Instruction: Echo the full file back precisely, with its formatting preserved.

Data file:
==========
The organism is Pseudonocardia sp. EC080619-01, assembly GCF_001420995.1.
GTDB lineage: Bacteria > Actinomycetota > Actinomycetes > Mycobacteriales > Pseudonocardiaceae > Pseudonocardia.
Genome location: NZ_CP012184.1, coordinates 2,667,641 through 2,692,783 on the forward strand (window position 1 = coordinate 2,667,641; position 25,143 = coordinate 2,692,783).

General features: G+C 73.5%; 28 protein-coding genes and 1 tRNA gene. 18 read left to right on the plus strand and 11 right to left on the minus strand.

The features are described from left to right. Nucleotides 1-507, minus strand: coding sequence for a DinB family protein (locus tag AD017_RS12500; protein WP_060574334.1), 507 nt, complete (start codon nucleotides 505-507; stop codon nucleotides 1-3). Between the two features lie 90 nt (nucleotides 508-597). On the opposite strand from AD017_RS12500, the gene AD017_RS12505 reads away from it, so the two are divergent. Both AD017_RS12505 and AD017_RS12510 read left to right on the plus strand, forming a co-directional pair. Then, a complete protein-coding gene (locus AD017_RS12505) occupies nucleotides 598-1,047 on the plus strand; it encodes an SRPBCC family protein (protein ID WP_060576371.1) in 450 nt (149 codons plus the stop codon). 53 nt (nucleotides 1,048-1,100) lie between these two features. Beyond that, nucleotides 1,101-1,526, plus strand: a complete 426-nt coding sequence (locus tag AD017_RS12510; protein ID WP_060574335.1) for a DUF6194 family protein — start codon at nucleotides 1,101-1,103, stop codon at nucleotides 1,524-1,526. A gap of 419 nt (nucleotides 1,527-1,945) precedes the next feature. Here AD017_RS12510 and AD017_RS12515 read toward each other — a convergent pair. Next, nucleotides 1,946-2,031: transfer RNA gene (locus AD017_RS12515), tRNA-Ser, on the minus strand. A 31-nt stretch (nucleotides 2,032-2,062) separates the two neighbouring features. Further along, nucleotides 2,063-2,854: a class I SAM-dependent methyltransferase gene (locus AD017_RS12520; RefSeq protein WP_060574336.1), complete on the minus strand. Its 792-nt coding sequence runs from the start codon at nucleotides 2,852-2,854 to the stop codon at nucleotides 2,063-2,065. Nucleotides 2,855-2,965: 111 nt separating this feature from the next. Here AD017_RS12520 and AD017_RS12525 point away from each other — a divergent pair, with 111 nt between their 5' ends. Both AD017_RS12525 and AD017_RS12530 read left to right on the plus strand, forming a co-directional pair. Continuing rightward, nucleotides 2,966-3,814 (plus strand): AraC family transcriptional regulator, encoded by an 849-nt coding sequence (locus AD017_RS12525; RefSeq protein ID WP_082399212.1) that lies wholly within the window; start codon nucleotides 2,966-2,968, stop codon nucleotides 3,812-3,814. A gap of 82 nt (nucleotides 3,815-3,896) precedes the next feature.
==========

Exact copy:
The organism is Pseudonocardia sp. EC080619-01, assembly GCF_001420995.1.
GTDB lineage: Bacteria > Actinomycetota > Actinomycetes > Mycobacteriales > Pseudonocardiaceae > Pseudonocardia.
Genome location: NZ_CP012184.1, coordinates 2,667,641 through 2,692,783 on the forward strand (window position 1 = coordinate 2,667,641; position 25,143 = coordinate 2,692,783).

General features: G+C 73.5%; 28 protein-coding genes and 1 tRNA gene. 18 read left to right on the plus strand and 11 right to left on the minus strand.

The features are described from left to right. Nucleotides 1-507, minus strand: coding sequence for a DinB family protein (locus tag AD017_RS12500; protein WP_060574334.1), 507 nt, complete (start codon nucleotides 505-507; stop codon nucleotides 1-3). Between the two features lie 90 nt (nucleotides 508-597). On the opposite strand from AD017_RS12500, the gene AD017_RS12505 reads away from it, so the two are divergent. Both AD017_RS12505 and AD017_RS12510 read left to right on the plus strand, forming a co-directional pair. Then, a complete protein-coding gene (locus AD017_RS12505) occupies nucleotides 598-1,047 on the plus strand; it encodes an SRPBCC family protein (protein ID WP_060576371.1) in 450 nt (149 codons plus the stop codon). 53 nt (nucleotides 1,048-1,100) lie between these two features. Beyond that, nucleotides 1,101-1,526, plus strand: a complete 426-nt coding sequence (locus tag AD017_RS12510; protein ID WP_060574335.1) for a DUF6194 family protein — start codon at nucleotides 1,101-1,103, stop codon at nucleotides 1,524-1,526. A gap of 419 nt (nucleotides 1,527-1,945) precedes the next feature. Here AD017_RS12510 and AD017_RS12515 read toward each other — a convergent pair. Next, nucleotides 1,946-2,031: transfer RNA gene (locus AD017_RS12515), tRNA-Ser, on the minus strand. A 31-nt stretch (nucleotides 2,032-2,062) separates the two neighbouring features. Further along, nucleotides 2,063-2,854: a class I SAM-dependent methyltransferase gene (locus AD017_RS12520; RefSeq protein WP_060574336.1), complete on the minus strand. Its 792-nt coding sequence runs from the start codon at nucleotides 2,852-2,854 to the stop codon at nucleotides 2,063-2,065. Nucleotides 2,855-2,965: 111 nt separating this feature from the next. Here AD017_RS12520 and AD017_RS12525 point away from each other — a divergent pair, with 111 nt between their 5' ends. Both AD017_RS12525 and AD017_RS12530 read left to right on the plus strand, forming a co-directional pair. Continuing rightward, nucleotides 2,966-3,814 (plus strand): AraC family transcriptional regulator, encoded by an 849-nt coding sequence (locus AD017_RS12525; RefSeq protein ID WP_082399212.1) that lies wholly within the window; start codon nucleotides 2,966-2,968, stop codon nucleotides 3,812-3,814. A gap of 82 nt (nucleotides 3,815-3,896) precedes the next feature.